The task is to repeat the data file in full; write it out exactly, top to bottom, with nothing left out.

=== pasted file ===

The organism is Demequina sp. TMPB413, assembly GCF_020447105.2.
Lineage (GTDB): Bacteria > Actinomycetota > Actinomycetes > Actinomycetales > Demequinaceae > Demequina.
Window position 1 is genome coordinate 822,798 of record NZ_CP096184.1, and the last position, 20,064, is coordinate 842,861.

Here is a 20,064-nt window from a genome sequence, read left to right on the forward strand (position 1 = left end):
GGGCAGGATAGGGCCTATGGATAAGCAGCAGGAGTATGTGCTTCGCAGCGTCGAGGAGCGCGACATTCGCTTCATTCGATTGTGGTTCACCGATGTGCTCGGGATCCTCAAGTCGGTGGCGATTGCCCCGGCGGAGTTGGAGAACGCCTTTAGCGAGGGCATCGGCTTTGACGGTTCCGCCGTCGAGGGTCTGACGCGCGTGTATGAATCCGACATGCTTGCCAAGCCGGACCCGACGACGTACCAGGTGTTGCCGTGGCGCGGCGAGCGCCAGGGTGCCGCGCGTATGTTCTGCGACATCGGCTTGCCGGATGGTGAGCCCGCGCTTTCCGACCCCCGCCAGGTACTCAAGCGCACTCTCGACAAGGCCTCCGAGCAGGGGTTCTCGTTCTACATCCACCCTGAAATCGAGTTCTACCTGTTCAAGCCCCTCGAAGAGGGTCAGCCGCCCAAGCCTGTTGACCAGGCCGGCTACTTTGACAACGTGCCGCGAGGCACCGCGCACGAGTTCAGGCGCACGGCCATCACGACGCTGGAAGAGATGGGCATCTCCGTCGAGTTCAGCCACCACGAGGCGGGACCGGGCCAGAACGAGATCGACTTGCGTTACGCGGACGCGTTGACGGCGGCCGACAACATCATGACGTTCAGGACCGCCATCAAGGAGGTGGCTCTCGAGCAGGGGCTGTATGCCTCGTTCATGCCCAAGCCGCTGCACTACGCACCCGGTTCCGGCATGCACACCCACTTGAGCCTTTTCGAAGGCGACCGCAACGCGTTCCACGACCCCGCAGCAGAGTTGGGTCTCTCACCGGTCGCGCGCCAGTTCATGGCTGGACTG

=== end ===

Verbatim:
The organism is Demequina sp. TMPB413, assembly GCF_020447105.2.
Lineage (GTDB): Bacteria > Actinomycetota > Actinomycetes > Actinomycetales > Demequinaceae > Demequina.
Window position 1 is genome coordinate 822,798 of record NZ_CP096184.1, and the last position, 20,064, is coordinate 842,861.

Here is a 20,064-nt window from a genome sequence, read left to right on the forward strand (position 1 = left end):
GGGCAGGATAGGGCCTATGGATAAGCAGCAGGAGTATGTGCTTCGCAGCGTCGAGGAGCGCGACATTCGCTTCATTCGATTGTGGTTCACCGATGTGCTCGGGATCCTCAAGTCGGTGGCGATTGCCCCGGCGGAGTTGGAGAACGCCTTTAGCGAGGGCATCGGCTTTGACGGTTCCGCCGTCGAGGGTCTGACGCGCGTGTATGAATCCGACATGCTTGCCAAGCCGGACCCGACGACGTACCAGGTGTTGCCGTGGCGCGGCGAGCGCCAGGGTGCCGCGCGTATGTTCTGCGACATCGGCTTGCCGGATGGTGAGCCCGCGCTTTCCGACCCCCGCCAGGTACTCAAGCGCACTCTCGACAAGGCCTCCGAGCAGGGGTTCTCGTTCTACATCCACCCTGAAATCGAGTTCTACCTGTTCAAGCCCCTCGAAGAGGGTCAGCCGCCCAAGCCTGTTGACCAGGCCGGCTACTTTGACAACGTGCCGCGAGGCACCGCGCACGAGTTCAGGCGCACGGCCATCACGACGCTGGAAGAGATGGGCATCTCCGTCGAGTTCAGCCACCACGAGGCGGGACCGGGCCAGAACGAGATCGACTTGCGTTACGCGGACGCGTTGACGGCGGCCGACAACATCATGACGTTCAGGACCGCCATCAAGGAGGTGGCTCTCGAGCAGGGGCTGTATGCCTCGTTCATGCCCAAGCCGCTGCACTACGCACCCGGTTCCGGCATGCACACCCACTTGAGCCTTTTCGAAGGCGACCGCAACGCGTTCCACGACCCCGCAGCAGAGTTGGGTCTCTCACCGGTCGCGCGCCAGTTCATGGCTGGACTG